Obama’s emphasis on the peace process and lack of interest in direct negotiations with Iran over nukes suggests he may be squandering an opportunity in the election of Hassan Rouhani. David Bromwich says that Obama seems to think there is a linkage between Palestine progress and solving Iran. Bromwich wrote to me:
Why Obama should believe now (as he did in early 2009) that solving Palestine will solve Iran is a puzzle; but clearly that is his thought. Is the idea that a Palestine agreement will generate such spectacular goodwill that Iran in turn becomes a lighter burden?
Yet those who know the details (e.g. Trita Parsi in A Single Roll of the Dice) say Obama’s retreat from diplomacy with Iran in 2009–which culminated in his flat rejection of the Turkey-Brazil enrichment offer, in May 2010–was a huge lost chance. Probably bigger (and his actions certainly more mystifying) than anything relating to his gradual loss of interest in the settlement freeze.
And now with AIPAC getting Congress to vote more sanctions, Obama is
countering with a very minimal resistance to sanctions (“A senior administration official said on Wednesday the White House is not opposed to new sanctions in principle, but wants to give Rouhani a chance”). Again, why the contrast? He has a better shot at real diplomatic progress with the new president of Iran than he could
have thought possible four years ago. It’s hard to shake the impression
that he simply goes on a slower clock than the world.
As to Bromwich’s description of Obama’s belief in diplomacy with Iran in 2009, here is an excerpt of a post he did for Huffpo when Obama took on Netanyahu at the White House during a press availability in May 2009:
[W]hen Netanyahu said the Israeli attitude toward Palestine would completely depend on the details of progress toward securing Iran against the acquisition of a single nuclear weapon, Obama replied that his view was almost the reverse. In a leader as averse as Barack Obama to the slightest public hint of personal conflict, this was a critical moment in the exchange; how far, a reporter asked Obama, did he assent to the Netanyahu concept of “linkage” — the idea that first the U.S. must deal with Iran, and a more obliging Israeli approach to Palestine will surely follow.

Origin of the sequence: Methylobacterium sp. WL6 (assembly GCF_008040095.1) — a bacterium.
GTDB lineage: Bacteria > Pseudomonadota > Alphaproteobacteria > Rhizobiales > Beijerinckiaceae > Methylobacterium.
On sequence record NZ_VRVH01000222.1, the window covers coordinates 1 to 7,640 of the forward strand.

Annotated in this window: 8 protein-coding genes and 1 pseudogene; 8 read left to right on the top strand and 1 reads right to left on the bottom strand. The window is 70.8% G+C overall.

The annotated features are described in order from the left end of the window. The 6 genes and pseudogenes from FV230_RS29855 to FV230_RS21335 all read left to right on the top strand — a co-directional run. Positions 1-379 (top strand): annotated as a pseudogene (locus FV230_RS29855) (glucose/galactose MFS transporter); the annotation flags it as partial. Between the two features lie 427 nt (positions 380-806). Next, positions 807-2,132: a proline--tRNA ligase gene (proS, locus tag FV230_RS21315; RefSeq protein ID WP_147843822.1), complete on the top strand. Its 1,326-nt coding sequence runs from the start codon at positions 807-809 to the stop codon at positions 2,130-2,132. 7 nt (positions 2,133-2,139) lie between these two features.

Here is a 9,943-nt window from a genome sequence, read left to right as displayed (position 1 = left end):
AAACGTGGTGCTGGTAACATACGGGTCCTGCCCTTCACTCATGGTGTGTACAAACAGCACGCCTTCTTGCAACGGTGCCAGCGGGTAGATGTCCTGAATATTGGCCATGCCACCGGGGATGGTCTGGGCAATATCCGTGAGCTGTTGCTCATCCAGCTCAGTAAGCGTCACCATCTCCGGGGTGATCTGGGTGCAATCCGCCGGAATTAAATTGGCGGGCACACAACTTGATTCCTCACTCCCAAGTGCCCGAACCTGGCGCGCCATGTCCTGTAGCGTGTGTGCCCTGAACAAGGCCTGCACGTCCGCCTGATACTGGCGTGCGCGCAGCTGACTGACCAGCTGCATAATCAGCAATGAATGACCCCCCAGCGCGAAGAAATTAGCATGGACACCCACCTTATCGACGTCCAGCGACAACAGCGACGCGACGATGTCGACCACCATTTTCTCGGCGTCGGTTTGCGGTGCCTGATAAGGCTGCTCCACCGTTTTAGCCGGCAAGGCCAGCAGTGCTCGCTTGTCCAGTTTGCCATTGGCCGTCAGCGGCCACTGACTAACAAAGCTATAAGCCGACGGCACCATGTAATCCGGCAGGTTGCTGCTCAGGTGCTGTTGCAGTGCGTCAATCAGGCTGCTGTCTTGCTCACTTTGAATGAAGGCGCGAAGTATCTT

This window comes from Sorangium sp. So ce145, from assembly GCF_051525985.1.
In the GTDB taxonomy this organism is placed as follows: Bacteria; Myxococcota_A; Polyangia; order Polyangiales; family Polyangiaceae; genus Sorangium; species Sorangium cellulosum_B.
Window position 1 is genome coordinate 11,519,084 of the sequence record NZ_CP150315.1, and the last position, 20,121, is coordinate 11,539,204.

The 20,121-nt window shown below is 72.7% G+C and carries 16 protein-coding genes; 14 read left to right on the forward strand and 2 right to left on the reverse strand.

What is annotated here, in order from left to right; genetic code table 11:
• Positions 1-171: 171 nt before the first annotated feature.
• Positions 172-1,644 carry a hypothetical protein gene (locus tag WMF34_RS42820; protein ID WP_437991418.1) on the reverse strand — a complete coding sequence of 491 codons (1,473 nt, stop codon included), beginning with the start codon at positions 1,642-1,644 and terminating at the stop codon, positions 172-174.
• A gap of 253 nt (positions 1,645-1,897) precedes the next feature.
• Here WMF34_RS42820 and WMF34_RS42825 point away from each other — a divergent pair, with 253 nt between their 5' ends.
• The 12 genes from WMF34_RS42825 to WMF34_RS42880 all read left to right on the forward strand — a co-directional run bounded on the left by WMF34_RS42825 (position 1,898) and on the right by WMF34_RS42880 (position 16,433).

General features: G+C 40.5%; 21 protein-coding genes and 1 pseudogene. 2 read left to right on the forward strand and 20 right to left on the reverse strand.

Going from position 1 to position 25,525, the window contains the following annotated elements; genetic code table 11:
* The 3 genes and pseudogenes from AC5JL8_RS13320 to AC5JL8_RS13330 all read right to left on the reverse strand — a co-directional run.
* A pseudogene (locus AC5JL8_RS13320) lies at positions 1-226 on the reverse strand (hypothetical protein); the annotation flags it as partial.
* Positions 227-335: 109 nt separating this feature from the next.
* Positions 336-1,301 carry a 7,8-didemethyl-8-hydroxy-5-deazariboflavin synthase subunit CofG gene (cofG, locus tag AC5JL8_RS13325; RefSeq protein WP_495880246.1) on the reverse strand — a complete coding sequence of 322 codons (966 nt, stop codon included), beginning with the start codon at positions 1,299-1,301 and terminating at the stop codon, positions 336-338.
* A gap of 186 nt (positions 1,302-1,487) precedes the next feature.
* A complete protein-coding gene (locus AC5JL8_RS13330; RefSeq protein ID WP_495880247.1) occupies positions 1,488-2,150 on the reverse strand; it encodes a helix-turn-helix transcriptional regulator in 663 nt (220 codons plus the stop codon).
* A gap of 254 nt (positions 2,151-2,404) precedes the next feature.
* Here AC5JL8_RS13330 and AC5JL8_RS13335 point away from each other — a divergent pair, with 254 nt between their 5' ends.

Here are Obama’s remarks at that press availability:
We are engaged in a process to reach out to Iran and persuade them that it is not in their interest to pursue a nuclear weapon and that they should change course.
There’s no doubt that it is difficult for any Israeli government to negotiate in a situation in which they feel under immediate threat. That’s not conducive to negotiations. And as I’ve said before, I recognize Israel’s legitimate concerns about the possibility of Iran obtaining a nuclear weapon when they have a president who has in the past said that Israel should not exist. That would give any leader of any country pause.
Having said that, if there is a linkage between Iran and the Israeli-Palestinian peace process, I personally believe it actually runs the other way. To the extent that we can make peace with the Palestinians — between the Palestinians and the Israelis, then I actually think it strengthens our hand in the international community in dealing with a potential Iranian threat.
Having said that, I think that dealing with Iran’s potential nuclear capacity is something that we should be doing even if there already was peace between the Israelis and the Palestinians. And I think that pursuing Israeli-Palestinian peace is something that is in Israeli’s security interests and the United States’ national security interests, even if Iran was not pursuing a nuclear weapon. They’re both important.